On January 30, X gaming account Wario64 spotted something strange: Yager’s seminal cult classic Spec Ops: The Line had been unceremoniously removed from online storefronts without warning. Developers who made the game were just as baffled as fans. “Makes no sense,” tweeted the game’s director, Cory Davis. “Especially because the themes portrayed in Spec Ops: The Line are more relevant now than ever.”
In 2012, Spec Ops was not at the forefront of the military shooter genre, where franchises like Call of Duty and Battlefield were pumping out titles yearly. It had been a decade since the last Spec Ops game, and The Line was meant to reboot the series. Set in Dubai, it follows Captain Martin Walker and his squad through the decimated city; as its story ramps up, players are faced with increasingly horrific scenarios, like deploying white phosphorus, as Walker’s grasp on reality begins to deteriorate.
Its selling point, as argued by its creators, was that the game was doing something different than its peers—tackling a story that was more Heart of Darkness than military propaganda. The game’s launch was not a commercial success, but a critical one. “It was culturally significant, tectonic in terms of how we think about creativity and critical conversations about war games,” says Mitch Dyer, a former video game critic who reviewed The Line in 2012.
“For it to just disappear overnight—it’s a little bit traumatizing for people who it meant something to or had interesting things to say about it, because now it’s inaccessible,” says Dyer. Not that it’s impossible to play—those who purchased physical copies can still experience it—but future generations won’t be able to discover it anew. Looking back at the game now, 12 years later, Dyer describes its achievements as “kind of quaint” in hindsight. “It wasn’t just the story itself. It wasn’t just the script or the words, which were all fantastic. It was the execution and presentation,” he says. “It starts asking questions that you kind of become too numb to [or] bother to think about.”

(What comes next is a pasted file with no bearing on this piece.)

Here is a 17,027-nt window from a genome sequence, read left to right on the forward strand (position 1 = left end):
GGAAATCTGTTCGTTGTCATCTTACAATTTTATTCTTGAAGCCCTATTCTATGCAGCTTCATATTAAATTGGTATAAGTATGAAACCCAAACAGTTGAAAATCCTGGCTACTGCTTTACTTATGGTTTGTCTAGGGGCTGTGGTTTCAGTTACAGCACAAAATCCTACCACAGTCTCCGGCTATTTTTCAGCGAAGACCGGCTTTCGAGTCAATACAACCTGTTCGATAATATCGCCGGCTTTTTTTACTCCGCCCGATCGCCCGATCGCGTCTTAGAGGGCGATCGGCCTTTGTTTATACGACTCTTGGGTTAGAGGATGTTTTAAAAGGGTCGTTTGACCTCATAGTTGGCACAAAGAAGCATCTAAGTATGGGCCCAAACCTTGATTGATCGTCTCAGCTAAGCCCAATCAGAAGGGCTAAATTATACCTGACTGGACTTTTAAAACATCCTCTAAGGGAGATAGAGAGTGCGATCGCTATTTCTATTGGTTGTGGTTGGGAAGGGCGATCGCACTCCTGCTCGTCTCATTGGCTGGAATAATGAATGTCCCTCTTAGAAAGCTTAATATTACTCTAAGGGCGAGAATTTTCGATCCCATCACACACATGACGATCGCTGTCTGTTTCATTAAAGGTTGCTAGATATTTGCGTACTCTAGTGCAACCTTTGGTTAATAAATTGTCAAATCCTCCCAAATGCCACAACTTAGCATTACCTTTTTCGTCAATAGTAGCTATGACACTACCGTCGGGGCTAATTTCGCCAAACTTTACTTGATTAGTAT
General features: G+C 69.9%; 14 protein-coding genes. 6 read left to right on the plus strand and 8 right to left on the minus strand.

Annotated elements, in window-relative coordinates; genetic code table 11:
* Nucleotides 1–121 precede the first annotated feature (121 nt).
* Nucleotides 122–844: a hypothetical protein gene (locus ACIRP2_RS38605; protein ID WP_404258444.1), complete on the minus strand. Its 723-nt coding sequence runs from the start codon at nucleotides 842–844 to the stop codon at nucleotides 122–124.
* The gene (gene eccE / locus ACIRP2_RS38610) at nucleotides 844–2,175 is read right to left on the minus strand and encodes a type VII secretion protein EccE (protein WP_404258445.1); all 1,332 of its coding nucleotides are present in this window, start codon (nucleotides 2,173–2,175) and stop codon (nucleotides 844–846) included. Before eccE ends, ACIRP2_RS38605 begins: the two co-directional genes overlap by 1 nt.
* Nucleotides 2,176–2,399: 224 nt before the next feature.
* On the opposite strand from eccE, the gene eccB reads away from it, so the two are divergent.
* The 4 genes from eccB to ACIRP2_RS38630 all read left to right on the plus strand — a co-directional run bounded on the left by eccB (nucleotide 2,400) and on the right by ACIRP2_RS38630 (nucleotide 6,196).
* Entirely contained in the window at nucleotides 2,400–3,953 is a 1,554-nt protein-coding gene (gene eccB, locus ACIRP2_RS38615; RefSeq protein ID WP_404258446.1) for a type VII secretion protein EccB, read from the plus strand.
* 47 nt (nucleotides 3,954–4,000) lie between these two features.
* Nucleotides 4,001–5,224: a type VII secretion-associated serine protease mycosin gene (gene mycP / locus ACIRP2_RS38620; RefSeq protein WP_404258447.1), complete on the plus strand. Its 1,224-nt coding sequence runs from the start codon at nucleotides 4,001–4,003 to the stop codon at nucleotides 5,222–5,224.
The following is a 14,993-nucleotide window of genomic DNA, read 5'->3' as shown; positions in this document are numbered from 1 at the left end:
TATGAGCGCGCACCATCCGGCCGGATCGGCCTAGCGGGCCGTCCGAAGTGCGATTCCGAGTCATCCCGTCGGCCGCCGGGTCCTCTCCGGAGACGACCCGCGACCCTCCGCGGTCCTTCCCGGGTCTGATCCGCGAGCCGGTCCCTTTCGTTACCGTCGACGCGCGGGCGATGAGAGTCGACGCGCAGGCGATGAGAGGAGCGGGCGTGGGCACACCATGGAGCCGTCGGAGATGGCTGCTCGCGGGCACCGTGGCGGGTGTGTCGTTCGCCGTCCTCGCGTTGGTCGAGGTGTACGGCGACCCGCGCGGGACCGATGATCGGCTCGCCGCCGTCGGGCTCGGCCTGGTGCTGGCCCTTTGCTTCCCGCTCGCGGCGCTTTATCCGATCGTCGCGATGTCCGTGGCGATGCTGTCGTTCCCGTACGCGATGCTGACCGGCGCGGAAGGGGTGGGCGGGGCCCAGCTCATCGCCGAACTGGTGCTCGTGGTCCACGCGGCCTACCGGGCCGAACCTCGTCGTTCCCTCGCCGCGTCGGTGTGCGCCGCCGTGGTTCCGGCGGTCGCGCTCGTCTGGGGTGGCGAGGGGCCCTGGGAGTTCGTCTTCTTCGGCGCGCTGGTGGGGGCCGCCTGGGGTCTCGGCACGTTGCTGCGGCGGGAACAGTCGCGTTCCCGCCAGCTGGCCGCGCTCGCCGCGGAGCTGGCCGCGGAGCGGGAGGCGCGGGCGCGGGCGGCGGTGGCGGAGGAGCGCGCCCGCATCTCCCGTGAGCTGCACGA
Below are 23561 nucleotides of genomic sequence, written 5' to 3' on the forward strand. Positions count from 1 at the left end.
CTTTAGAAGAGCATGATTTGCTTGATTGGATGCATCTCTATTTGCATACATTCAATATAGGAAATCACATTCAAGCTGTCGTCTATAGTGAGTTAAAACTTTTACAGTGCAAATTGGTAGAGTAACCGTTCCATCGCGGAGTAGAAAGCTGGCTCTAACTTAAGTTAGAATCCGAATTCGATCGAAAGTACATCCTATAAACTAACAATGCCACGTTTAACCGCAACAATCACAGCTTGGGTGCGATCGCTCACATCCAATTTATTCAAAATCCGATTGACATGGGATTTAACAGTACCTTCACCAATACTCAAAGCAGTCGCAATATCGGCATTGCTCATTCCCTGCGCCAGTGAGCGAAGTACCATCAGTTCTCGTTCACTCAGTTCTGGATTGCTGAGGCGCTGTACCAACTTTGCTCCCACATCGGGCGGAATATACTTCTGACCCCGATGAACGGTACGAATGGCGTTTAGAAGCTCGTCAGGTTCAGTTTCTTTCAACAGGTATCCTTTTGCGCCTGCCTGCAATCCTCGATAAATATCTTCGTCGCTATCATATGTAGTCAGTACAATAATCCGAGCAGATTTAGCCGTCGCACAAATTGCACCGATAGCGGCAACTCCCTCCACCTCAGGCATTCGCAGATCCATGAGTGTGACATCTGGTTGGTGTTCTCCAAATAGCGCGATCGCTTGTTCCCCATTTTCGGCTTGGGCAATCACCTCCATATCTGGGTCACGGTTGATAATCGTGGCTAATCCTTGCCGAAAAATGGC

Dyer, now a games writer himself, and some of the developers who made the game believe its fingerprints still exist in the industry today. It stayed in the cultural conversation for more than a decade. Now, it’s gone. The reason for its disappearance? A licensing issue. Publisher 2K confirmed that several of those partnerships, likely ones related to music in the game, have expired. The Line isn’t coming back—and there are worries its cultural impact may disappear too.
Preservation is the issue old games face today as the industry grapples with the dilemma of waning technology and a deepening backlog. Video games disappear for a variety of reasons: shuttered online services, old tech, new console generations, damaged physical media, storefront removals, and yes, expired licensing deals. Last year, the Video Game History Foundation and the Software Preservation Network released a staggering study which found that 87 percent of classic games have been lost over the years.